Westchester County: New York’s Intellectual Capital
Developing and recruiting the right talent is crucial for any business to succeed, and institutions like Berkeley College excel in career preparation.
For every business, from healthcare and high fashion to global corporations, success or failure ultimately comes down to the people involved and the ideas, skills and experience they bring with them. Westchester County is well known as New York’s Intellectual Capital®, connecting businesses with the resources they need – especially human resources.
“What gives NewYork-Presbyterian Hospital/Westchester Division a strategic and competitive advantage is the intellectual and emotional capital available in the area,” says Sedrick O’Connor, Director of Human Resources and Employee Relations. “We have the best and most dedicated workforce possible because our employees not only have exceptional knowledge, skills and abilities, but they also exemplify our core values of respect, empathy, excellence and teamwork.”
Preparing the future workforce requires an innovative, flexible approach.
Cynthia Rubino, Campus Operating Officer for Berkeley College’s Westchester campus, notes the college’s quarter-based schedule, instead of traditional semesters, allows a career-changer to earn an associate’s degree in as little as 18 months. “Career preparation is where we excel,” she says. “For us, Intellectual Capital is the workforce preparation, so when the county attracts these new employers to the region, we’re able to fill the jobs.”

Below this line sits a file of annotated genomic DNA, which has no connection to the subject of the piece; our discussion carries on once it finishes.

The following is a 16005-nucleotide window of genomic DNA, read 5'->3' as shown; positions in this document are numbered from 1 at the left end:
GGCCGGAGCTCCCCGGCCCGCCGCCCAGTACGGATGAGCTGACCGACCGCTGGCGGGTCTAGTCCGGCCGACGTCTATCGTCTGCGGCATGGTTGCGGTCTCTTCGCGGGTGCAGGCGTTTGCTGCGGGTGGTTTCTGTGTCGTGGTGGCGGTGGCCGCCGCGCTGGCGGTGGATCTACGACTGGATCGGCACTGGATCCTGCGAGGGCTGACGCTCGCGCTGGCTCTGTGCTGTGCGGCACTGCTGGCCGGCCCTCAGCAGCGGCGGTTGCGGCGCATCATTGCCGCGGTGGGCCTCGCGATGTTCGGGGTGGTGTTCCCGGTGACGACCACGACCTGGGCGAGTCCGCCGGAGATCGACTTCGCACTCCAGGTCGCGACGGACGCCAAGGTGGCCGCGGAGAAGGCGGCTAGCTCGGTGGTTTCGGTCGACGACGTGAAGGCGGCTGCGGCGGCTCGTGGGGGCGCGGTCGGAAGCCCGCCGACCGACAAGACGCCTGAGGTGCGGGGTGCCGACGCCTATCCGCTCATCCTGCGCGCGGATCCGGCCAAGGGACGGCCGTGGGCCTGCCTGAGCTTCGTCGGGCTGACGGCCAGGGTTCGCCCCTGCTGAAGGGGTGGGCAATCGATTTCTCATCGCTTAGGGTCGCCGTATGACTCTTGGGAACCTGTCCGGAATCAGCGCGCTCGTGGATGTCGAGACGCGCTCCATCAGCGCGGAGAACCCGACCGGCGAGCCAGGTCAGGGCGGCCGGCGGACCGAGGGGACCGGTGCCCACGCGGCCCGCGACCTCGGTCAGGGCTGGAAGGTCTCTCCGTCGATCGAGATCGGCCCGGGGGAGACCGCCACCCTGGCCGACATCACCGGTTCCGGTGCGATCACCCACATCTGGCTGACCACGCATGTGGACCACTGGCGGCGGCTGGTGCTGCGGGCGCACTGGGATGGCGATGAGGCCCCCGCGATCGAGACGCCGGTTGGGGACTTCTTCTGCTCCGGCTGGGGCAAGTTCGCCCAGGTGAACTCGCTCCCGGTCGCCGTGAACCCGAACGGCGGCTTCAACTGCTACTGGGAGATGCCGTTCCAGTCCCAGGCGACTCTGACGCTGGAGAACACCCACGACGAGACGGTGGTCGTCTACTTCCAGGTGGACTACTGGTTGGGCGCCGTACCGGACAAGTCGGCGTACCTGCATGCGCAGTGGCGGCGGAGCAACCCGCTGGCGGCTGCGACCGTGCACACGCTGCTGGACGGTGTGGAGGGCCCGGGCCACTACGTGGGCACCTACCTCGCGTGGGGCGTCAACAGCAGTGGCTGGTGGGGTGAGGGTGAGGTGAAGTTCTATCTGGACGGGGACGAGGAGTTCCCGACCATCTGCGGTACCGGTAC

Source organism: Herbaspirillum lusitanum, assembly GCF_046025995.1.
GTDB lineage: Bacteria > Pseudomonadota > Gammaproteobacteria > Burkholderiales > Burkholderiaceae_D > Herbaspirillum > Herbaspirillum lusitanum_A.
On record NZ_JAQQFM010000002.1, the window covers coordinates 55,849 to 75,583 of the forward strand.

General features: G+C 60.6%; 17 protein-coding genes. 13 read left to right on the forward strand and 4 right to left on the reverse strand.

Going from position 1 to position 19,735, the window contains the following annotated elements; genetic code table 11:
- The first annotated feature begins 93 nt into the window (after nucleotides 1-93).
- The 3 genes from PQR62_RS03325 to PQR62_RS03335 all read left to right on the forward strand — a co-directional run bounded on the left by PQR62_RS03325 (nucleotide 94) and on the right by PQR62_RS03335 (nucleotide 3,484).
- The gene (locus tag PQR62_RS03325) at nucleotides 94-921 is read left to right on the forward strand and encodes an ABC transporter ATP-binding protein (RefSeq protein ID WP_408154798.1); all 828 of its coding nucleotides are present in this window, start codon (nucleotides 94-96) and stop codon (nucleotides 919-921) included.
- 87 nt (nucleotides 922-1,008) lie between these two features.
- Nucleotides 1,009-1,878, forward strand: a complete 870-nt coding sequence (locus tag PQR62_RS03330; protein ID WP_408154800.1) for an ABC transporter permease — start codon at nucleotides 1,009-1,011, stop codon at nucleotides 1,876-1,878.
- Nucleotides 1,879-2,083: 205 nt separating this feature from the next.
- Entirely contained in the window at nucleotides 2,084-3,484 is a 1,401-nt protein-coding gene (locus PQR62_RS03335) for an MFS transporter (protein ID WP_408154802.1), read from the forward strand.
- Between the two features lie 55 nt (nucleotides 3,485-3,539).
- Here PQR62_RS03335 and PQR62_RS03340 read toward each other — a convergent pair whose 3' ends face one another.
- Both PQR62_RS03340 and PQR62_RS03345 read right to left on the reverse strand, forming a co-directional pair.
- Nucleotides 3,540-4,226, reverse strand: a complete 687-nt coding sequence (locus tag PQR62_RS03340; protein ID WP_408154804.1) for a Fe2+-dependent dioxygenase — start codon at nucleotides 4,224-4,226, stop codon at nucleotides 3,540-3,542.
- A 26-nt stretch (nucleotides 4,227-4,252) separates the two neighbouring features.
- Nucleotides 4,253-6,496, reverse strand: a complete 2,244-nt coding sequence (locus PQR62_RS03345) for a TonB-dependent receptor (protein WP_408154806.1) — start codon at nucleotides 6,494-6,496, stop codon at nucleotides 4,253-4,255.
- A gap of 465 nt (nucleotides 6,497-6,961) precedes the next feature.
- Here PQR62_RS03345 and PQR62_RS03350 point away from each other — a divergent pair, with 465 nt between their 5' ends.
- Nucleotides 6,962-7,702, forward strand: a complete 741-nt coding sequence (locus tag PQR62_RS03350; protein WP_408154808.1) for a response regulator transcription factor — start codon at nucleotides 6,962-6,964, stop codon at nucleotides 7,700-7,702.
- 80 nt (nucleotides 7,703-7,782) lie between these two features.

All students at Berkeley College – no matter which major or degree they’re pursuing – must participate in an internship that gets them out in the field. “We want them to know how to function in the business world – and that includes everything from fashion to criminal justice,” Rubino says. “They need to know how to go to work, how to dress for work and every aspect of the working world.” With a laugh, she adds, “Office politics – that’s a tough lesson!”
Rubino regularly attends business and civic dinners, taking groups of students with her. They are given 10 business cards and told to “work” the room, returning with 10 business cards of contacts they’ve met and then following up the next day with an e-mail thanking their contacts for taking time to speak to them. Those contacts often translate into future internship opportunities.
The college does plenty of its own networking with the county and The Business Council of Westchester, making sure it’s meeting the needs of the business community.
“Economic development is no longer about filling real estate,” says Dr. Marsha Gordon, President and CEO of The Business Council of Westchester. “Filling real estate is a byproduct of economic development and marketing. The people of the Hudson Valley are a resource – our workforce is better educated – and that helps us market the county and grow businesses in clusters, like the biotech and food and beverage clusters. We can market Westchester as having the right talent and employees. The real key for any company is having the right talent.”